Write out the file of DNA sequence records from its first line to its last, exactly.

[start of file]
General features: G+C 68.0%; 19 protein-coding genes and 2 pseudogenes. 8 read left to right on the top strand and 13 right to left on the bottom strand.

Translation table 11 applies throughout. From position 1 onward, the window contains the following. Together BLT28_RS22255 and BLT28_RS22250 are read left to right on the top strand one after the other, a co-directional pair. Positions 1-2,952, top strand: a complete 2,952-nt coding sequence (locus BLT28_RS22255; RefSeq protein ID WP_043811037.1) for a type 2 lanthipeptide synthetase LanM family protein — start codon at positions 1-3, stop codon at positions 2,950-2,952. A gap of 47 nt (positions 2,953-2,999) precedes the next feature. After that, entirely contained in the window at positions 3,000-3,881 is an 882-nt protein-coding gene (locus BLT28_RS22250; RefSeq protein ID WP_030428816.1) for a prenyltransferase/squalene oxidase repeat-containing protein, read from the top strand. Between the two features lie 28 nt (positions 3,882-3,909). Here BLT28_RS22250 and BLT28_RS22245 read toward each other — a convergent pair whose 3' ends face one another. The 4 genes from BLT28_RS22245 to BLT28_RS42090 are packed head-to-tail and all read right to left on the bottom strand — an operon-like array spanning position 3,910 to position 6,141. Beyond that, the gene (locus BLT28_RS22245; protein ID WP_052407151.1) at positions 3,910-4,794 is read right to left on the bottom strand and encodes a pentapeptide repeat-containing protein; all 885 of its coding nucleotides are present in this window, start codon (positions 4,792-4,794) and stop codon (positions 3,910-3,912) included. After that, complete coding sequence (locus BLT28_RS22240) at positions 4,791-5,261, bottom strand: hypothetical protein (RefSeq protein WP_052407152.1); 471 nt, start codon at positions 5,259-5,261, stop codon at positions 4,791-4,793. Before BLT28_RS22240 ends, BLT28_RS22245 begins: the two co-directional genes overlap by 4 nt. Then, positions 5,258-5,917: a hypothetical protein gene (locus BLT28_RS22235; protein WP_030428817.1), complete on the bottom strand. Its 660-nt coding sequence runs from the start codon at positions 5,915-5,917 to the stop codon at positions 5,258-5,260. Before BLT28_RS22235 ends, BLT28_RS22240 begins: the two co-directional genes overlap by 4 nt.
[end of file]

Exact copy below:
General features: G+C 68.0%; 19 protein-coding genes and 2 pseudogenes. 8 read left to right on the top strand and 13 right to left on the bottom strand.

Translation table 11 applies throughout. From position 1 onward, the window contains the following. Together BLT28_RS22255 and BLT28_RS22250 are read left to right on the top strand one after the other, a co-directional pair. Positions 1-2,952, top strand: a complete 2,952-nt coding sequence (locus BLT28_RS22255; RefSeq protein ID WP_043811037.1) for a type 2 lanthipeptide synthetase LanM family protein — start codon at positions 1-3, stop codon at positions 2,950-2,952. A gap of 47 nt (positions 2,953-2,999) precedes the next feature. After that, entirely contained in the window at positions 3,000-3,881 is an 882-nt protein-coding gene (locus BLT28_RS22250; RefSeq protein ID WP_030428816.1) for a prenyltransferase/squalene oxidase repeat-containing protein, read from the top strand. Between the two features lie 28 nt (positions 3,882-3,909). Here BLT28_RS22250 and BLT28_RS22245 read toward each other — a convergent pair whose 3' ends face one another. The 4 genes from BLT28_RS22245 to BLT28_RS42090 are packed head-to-tail and all read right to left on the bottom strand — an operon-like array spanning position 3,910 to position 6,141. Beyond that, the gene (locus BLT28_RS22245; protein ID WP_052407151.1) at positions 3,910-4,794 is read right to left on the bottom strand and encodes a pentapeptide repeat-containing protein; all 885 of its coding nucleotides are present in this window, start codon (positions 4,792-4,794) and stop codon (positions 3,910-3,912) included. After that, complete coding sequence (locus BLT28_RS22240) at positions 4,791-5,261, bottom strand: hypothetical protein (RefSeq protein WP_052407152.1); 471 nt, start codon at positions 5,259-5,261, stop codon at positions 4,791-4,793. Before BLT28_RS22240 ends, BLT28_RS22245 begins: the two co-directional genes overlap by 4 nt. Then, positions 5,258-5,917: a hypothetical protein gene (locus BLT28_RS22235; protein WP_030428817.1), complete on the bottom strand. Its 660-nt coding sequence runs from the start codon at positions 5,915-5,917 to the stop codon at positions 5,258-5,260. Before BLT28_RS22235 ends, BLT28_RS22240 begins: the two co-directional genes overlap by 4 nt.